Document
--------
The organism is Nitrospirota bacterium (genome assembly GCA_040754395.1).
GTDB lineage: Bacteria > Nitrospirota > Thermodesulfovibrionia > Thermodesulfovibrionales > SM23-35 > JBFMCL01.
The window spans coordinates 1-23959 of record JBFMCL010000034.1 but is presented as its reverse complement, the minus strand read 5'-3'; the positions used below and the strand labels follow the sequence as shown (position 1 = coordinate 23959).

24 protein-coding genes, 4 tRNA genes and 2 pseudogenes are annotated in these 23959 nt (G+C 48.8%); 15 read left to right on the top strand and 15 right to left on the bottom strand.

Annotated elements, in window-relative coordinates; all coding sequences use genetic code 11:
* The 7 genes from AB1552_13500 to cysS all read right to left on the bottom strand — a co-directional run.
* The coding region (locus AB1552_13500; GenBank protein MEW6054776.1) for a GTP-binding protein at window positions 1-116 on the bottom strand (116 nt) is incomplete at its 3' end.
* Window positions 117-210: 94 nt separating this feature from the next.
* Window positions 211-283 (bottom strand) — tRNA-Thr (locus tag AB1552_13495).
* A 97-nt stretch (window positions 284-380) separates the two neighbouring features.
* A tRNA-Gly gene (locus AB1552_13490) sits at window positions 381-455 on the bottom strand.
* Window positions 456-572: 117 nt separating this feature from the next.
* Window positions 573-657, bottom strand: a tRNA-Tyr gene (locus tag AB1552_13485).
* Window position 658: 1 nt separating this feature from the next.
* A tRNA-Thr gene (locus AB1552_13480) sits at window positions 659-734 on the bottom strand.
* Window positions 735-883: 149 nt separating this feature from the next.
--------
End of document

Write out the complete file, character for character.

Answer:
The organism is Nitrospirota bacterium (genome assembly GCA_040754395.1).
GTDB lineage: Bacteria > Nitrospirota > Thermodesulfovibrionia > Thermodesulfovibrionales > SM23-35 > JBFMCL01.
The window spans coordinates 1-23959 of record JBFMCL010000034.1 but is presented as its reverse complement, the minus strand read 5'-3'; the positions used below and the strand labels follow the sequence as shown (position 1 = coordinate 23959).

24 protein-coding genes, 4 tRNA genes and 2 pseudogenes are annotated in these 23959 nt (G+C 48.8%); 15 read left to right on the top strand and 15 right to left on the bottom strand.

Annotated elements, in window-relative coordinates; all coding sequences use genetic code 11:
* The 7 genes from AB1552_13500 to cysS all read right to left on the bottom strand — a co-directional run.
* The coding region (locus AB1552_13500; GenBank protein MEW6054776.1) for a GTP-binding protein at window positions 1-116 on the bottom strand (116 nt) is incomplete at its 3' end.
* Window positions 117-210: 94 nt separating this feature from the next.
* Window positions 211-283 (bottom strand) — tRNA-Thr (locus tag AB1552_13495).
* A 97-nt stretch (window positions 284-380) separates the two neighbouring features.
* A tRNA-Gly gene (locus AB1552_13490) sits at window positions 381-455 on the bottom strand.
* Window positions 456-572: 117 nt separating this feature from the next.
* Window positions 573-657, bottom strand: a tRNA-Tyr gene (locus tag AB1552_13485).
* Window position 658: 1 nt separating this feature from the next.
* A tRNA-Thr gene (locus AB1552_13480) sits at window positions 659-734 on the bottom strand.
* Window positions 735-883: 149 nt separating this feature from the next.